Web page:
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“Plumbers don’t get plumber’s block, and doctors don’t get doctor’s block; why should writers be the only profession that gives a special name to the difficulty of working, and then expects sympathy for it?” Philip Pullman
Writer’s block is a miserable feeling. Put simply, the ideas dry up to the point where writing becomes painful. But, instead of staring at a blank screen, there are practical things we can do to unblock our thoughts and get the ideas flowing again.
1. Writing your way out. Either by plowing relentlessly on with the current work, or turning briefly to a new project.
2. Do something else. Go for a walk. Mow the lawn. Bath the dog. Forget about writing for a while.
3. Switch off from the internet and other distractions. Give your brain a break.
4. Write backwards. Focus on the happy ending instead of getting bogged down in the middle.
5. Record yourself as you read out loud. Remind yourself what you love about this book.
6. Write the juicy bits. Come back and fill in the rest later.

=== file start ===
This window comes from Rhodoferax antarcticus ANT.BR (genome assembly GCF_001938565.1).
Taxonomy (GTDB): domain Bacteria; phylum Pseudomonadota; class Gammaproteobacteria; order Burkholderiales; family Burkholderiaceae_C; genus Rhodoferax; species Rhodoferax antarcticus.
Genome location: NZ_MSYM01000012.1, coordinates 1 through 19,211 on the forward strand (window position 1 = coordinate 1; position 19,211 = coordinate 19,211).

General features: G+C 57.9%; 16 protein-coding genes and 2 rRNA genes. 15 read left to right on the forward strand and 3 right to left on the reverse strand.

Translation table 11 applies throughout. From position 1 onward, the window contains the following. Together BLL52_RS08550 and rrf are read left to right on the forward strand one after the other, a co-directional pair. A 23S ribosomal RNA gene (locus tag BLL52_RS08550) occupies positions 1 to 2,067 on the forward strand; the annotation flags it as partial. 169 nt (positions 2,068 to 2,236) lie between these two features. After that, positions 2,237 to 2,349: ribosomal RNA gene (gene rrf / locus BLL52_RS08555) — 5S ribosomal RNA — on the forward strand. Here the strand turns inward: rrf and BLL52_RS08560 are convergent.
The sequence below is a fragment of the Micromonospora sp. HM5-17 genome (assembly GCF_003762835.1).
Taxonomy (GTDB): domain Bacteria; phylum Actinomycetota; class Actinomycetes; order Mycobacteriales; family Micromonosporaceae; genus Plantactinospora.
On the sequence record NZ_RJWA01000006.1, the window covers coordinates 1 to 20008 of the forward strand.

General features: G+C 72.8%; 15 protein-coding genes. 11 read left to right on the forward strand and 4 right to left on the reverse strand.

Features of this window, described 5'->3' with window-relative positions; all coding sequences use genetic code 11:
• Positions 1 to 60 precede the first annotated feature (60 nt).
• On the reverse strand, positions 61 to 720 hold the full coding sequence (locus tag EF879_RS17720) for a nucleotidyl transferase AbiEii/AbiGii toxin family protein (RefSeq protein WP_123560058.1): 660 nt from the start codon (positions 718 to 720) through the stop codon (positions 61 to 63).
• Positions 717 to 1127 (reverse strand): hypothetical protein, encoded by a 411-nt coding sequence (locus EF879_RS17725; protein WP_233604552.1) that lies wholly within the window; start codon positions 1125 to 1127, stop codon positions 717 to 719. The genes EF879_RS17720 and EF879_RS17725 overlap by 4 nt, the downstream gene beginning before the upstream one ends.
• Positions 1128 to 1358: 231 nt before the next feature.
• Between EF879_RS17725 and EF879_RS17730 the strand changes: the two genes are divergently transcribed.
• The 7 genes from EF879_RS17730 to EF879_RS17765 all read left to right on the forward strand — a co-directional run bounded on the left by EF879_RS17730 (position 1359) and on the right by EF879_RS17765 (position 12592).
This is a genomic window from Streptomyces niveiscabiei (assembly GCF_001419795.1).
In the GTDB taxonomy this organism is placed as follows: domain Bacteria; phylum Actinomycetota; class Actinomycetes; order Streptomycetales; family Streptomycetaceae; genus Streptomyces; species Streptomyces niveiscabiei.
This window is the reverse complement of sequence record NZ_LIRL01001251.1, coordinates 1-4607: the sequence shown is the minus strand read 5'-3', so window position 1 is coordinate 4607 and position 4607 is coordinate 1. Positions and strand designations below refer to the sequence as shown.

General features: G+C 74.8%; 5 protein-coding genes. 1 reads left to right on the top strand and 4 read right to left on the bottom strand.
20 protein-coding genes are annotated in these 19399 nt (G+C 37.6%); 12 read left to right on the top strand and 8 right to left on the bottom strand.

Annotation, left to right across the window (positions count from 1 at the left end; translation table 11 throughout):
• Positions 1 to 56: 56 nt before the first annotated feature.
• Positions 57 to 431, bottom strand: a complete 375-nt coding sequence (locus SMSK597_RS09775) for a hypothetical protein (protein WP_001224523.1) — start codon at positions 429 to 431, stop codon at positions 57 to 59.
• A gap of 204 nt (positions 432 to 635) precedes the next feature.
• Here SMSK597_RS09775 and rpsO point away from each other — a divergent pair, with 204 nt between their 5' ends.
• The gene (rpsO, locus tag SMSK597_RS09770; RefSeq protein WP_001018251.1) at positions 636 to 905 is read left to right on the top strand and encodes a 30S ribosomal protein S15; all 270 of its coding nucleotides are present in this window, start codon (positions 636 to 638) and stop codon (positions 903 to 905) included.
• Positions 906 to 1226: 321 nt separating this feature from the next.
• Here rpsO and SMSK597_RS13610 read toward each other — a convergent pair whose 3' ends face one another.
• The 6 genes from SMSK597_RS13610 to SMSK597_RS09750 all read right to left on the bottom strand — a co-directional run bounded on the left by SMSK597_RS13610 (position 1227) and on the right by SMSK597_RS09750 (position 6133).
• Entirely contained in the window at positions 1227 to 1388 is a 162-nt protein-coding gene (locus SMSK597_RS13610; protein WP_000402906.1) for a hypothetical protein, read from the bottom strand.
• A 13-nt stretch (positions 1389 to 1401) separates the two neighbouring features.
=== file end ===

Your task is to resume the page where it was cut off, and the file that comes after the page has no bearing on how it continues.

7. Change your environment. Find a new place to write.
8. Raise the stakes. Make an announcement about your deadline. Once other people are invested, you have to up your game.
9. Set yourself targets and give yourself rewards.
10. Don’t use stimulants while writing. Avoid alcohol, coffee, chocolate etc. Save them until you’ve reached your daily goals.
These are just a few ideas. Some you may love, others you may hate. Either way, I’d love to hear what you think, or find out if you have anything to add to my list.
Colton and the Single Mom (The Coltons of Red Ridge)
This Colton cop falls for a ready-made family
A Coltons of Red Ridge story
A serial killer is on the loose, and true-crime filmmaker Esmée da Costa is on the case. K-9 cop Brayden Colton, the prime suspect’s half brother, works hard to stop her prying, but sparks fly as he falls for Esmée and her son. When Esmée and Brayden’s little family comes under siege, can they save all they love?
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